ROME (Reuters) - Telecom Italia (TLIT.MI) is looking at Vivendi’s (VIV.PA) Brazilian telecoms company GVT, along with other opportunities, it said on Tuesday, one day after a foreign investor proposed injecting fresh cash into Italy’s largest telecoms operator.
“GVT is a fixed-line operator and in Brazil we already have the second-biggest mobile operator there, so it is certainly something to look at, just as we are looking at many other things,” CEO Marco Patuano told reporters in Rome.
Egyptian tycoon Naguib Sawiris, who sold Italy’s third- biggest mobile operator Wind last year, wants to re-enter the country by investing in the debt-laden incumbent operator via a capital increase.
Telecom Italia said on Monday that it would consider Sawiris’ proposal and had presented some details to its board, but neither side disclosed the size and the objectives of the potential investment.
Press reports in Italy have indicated a figure of up to 4 billion euros ($5 billion) and said the move could help Telecom Italia fund a purchase of GVT.
Sources have told Reuters that Vivendi is seeking at least 7 billion euros for GVT, and that Telecom Italia is one of four companies that have obtained documents on the Brazilian telecoms company. The deadline for preliminary, non-binding bids is around the end of the year, the people said.
Asked whether the company was considering a capital increase along the lines of what Sawiris proposed, Patuano replied: “At the moment, there is no need for one.”
He declined to comment further on Sawiris’s interest in the company.
The company has also been evaluating a possible spin-off of its valuable fixed-line network in Italy, and has been in talks with the state-backed investment fund Cassa Depositi e Prestiti (CDP) over the project.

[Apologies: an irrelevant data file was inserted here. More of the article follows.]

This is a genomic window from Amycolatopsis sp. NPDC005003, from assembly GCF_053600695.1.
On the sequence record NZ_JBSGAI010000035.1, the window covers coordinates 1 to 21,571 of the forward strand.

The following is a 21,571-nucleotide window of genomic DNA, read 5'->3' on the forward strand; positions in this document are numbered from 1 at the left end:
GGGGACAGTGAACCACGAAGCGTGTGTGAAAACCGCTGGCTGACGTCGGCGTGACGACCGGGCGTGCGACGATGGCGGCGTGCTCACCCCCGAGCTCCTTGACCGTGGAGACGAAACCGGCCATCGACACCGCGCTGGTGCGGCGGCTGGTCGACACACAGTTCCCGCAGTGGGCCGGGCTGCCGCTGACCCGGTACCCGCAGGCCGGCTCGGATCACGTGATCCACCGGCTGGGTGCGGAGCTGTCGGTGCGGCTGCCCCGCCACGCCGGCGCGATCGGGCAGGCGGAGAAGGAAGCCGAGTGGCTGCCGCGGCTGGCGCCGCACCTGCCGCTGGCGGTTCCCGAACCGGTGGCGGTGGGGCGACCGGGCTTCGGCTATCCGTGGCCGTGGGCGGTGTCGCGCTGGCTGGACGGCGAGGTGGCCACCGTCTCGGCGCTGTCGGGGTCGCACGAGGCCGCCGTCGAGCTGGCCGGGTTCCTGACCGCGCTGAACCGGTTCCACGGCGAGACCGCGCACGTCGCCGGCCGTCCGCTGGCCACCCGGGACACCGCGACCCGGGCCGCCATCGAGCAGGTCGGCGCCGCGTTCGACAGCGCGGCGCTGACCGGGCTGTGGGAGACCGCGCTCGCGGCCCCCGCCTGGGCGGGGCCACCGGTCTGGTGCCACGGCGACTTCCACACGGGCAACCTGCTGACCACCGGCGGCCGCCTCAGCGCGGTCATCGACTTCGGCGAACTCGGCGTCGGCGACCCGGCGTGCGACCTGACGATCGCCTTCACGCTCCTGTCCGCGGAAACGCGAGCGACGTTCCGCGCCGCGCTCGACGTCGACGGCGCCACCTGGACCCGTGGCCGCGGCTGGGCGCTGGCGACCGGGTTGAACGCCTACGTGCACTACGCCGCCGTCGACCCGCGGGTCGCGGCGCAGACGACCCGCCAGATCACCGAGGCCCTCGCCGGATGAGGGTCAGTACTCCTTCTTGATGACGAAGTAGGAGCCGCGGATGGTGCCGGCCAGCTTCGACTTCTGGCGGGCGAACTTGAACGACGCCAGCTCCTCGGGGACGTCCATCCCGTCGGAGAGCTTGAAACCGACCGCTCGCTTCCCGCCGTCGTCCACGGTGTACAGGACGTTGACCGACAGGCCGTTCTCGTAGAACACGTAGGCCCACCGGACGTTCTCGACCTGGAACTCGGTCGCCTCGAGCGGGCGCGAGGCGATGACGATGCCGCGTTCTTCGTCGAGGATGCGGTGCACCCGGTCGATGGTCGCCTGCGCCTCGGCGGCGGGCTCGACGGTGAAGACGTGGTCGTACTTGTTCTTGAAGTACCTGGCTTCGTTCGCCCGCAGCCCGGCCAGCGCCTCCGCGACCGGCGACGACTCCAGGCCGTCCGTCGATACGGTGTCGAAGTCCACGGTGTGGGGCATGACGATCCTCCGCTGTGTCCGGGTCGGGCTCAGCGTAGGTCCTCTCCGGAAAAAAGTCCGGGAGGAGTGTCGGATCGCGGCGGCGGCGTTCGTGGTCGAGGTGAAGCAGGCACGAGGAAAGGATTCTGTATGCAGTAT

Patuano said the company has appointed Morgan Stanley, Intesa Sanpaolo, Mediobanca and Barclays as advisers for the eventual spin-off of its fixed-line network, which he said was “going well.”
Telecom Italia is controlled by an unlisted holding company, Telco, which owns 22.4 percent of the shares. Spanish telecom group Telefonica (TEF.MC) and Assicurazioni Generali (GASI.MI), Mediobanca (MDBI.MI) and Intesa Sanpaolo (ISP.MI) of Italy are all shareholders of Telco.
The Italian comeback of Sawiris was met with cold reception by some of the shareholders on Telecom Italia’s board, a source told Reuters on Monday.
By entailing a capital increase, Sawiris’s offer could prove unappealing to some existing investors as they could see their stakes in Telecom Italia diluted.
A stronger presence of Telecom Italia in South America via a GVT acquisition could also clash with Telefonica’s presence in the continent. The two compete in mobile operations in Brazil.
Analysts at Espirito Santo said the limited information on Sawiris’ proposed capital increase meant it was hard to predict how Telecom Italia’s main shareholders would react.
“At this stage there are more questions than answers, such as the size of the stake Mr. Sawiris is aiming for, the amount involved and the destination of any proceeds, and this is not to mention any implications for the controlling vehicle Telco,” they wrote on Tuesday.
“It remains to be seen if such an operation would be reserved for Mr. Sawiris, resulting in the dilution of the remaining shareholders, or if the capital increase would involve all of TI’s shareholders, namely Telco and its own shareholders.”
Telefonica has declined to comment on Sawiris’ interest in Telecom Italia, as have the Italian banks.
At 1622 GMT, shares in Telecom Italia were down 0.28 percent at 0.72 euros, underperforming a 1.4 percent gain in Milan’s blue chip index. ($1 = 0.7867 euros)
Writing by Danilo Masoni, additional reporting by Leila Abboud in Paris; Editing by Jennifer Clark, Louise Heavens and Bernard Orr